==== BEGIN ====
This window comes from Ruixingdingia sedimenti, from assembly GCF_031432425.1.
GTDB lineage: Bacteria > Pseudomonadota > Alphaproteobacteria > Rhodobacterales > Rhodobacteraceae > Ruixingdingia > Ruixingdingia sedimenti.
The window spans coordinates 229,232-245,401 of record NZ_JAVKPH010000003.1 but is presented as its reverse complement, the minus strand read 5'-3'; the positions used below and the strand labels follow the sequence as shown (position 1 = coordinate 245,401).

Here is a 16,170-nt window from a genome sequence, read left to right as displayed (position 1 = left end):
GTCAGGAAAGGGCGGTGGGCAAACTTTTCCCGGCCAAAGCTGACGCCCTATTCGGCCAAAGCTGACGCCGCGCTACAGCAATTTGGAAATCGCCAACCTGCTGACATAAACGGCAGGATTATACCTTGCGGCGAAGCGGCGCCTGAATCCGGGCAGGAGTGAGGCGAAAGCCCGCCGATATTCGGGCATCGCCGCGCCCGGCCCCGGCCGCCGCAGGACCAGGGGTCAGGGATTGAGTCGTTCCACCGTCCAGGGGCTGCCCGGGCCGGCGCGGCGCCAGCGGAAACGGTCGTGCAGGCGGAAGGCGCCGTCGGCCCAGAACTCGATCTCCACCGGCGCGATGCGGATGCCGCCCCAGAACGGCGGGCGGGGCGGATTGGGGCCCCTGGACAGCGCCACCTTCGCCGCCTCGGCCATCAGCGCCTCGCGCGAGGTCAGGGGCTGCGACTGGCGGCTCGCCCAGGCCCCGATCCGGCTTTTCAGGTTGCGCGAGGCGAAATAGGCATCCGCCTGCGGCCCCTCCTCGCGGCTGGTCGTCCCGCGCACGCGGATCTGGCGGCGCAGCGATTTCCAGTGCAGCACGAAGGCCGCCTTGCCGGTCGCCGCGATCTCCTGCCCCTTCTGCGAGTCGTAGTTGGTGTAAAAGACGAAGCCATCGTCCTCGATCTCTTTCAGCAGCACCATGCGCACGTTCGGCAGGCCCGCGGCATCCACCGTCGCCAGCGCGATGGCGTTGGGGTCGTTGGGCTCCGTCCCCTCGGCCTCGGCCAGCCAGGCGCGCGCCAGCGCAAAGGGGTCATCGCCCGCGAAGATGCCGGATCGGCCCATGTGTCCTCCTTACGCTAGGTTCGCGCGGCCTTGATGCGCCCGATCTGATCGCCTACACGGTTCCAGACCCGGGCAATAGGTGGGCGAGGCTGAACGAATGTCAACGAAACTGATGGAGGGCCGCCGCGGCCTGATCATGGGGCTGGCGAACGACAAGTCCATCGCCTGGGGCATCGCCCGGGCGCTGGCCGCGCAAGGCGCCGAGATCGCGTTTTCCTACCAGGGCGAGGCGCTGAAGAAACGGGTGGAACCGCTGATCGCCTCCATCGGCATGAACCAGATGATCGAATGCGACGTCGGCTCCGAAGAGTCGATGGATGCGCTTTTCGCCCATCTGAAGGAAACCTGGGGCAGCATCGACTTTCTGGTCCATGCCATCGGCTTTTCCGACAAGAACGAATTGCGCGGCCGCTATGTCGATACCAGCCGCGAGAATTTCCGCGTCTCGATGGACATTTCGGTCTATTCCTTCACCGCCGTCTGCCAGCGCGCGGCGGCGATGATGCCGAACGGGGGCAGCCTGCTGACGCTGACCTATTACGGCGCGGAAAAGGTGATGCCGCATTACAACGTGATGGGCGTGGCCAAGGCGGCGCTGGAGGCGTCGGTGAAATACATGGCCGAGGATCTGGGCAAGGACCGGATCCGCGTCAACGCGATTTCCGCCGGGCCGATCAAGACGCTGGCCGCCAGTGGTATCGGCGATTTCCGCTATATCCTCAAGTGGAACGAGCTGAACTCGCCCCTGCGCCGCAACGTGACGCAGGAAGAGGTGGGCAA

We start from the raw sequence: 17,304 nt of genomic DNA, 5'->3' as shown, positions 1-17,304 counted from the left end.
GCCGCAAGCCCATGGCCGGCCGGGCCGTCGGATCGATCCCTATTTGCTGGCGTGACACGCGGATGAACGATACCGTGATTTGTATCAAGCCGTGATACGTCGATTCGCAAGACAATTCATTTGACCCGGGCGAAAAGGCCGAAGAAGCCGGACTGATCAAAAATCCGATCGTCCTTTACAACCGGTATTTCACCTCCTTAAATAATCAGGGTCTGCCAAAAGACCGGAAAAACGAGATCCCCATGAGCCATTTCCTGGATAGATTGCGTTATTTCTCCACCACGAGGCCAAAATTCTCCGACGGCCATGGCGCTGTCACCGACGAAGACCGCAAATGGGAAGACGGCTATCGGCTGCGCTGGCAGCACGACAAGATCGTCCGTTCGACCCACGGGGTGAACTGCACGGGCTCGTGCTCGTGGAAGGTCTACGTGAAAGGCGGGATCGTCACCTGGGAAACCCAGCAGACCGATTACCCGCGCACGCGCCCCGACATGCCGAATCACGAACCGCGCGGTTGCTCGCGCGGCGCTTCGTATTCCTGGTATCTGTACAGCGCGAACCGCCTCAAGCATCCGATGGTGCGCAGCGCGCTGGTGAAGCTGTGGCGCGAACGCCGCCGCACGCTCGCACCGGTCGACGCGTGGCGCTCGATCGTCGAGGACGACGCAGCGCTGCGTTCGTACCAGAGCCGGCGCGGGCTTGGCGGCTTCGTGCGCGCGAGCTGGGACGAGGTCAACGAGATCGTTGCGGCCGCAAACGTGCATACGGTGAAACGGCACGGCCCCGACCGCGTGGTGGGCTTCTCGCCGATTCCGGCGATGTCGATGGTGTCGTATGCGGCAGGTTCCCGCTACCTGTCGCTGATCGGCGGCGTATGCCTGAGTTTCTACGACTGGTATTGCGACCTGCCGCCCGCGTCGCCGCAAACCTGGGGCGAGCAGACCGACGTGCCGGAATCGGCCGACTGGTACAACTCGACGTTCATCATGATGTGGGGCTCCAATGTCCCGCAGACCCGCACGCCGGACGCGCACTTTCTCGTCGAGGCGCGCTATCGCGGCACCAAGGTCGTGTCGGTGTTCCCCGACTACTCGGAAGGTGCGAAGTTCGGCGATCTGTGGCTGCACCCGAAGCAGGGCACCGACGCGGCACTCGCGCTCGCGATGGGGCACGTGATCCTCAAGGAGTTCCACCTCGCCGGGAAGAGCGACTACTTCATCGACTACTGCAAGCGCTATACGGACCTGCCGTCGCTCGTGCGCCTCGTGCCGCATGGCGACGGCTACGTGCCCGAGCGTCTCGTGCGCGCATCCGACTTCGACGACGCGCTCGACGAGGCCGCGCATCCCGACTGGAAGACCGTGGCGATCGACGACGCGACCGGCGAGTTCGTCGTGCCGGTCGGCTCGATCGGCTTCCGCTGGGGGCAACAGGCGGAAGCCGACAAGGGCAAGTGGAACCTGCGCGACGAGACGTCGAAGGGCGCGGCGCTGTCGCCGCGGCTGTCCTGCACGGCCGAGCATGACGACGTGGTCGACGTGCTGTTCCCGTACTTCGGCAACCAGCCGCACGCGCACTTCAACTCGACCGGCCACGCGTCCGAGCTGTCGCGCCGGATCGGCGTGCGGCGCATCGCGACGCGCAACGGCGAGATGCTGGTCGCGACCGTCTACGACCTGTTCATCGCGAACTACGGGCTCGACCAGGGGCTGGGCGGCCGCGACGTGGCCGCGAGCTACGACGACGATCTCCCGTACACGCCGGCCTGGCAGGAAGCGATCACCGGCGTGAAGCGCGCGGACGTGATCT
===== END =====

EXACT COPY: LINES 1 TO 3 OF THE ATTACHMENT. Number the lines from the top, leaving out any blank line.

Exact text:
This window comes from Ruixingdingia sedimenti, from assembly GCF_031432425.1.
GTDB lineage: Bacteria > Pseudomonadota > Alphaproteobacteria > Rhodobacterales > Rhodobacteraceae > Ruixingdingia > Ruixingdingia sedimenti.
The window spans coordinates 229,232-245,401 of record NZ_JAVKPH010000003.1 but is presented as its reverse complement, the minus strand read 5'-3'; the positions used below and the strand labels follow the sequence as shown (position 1 = coordinate 245,401).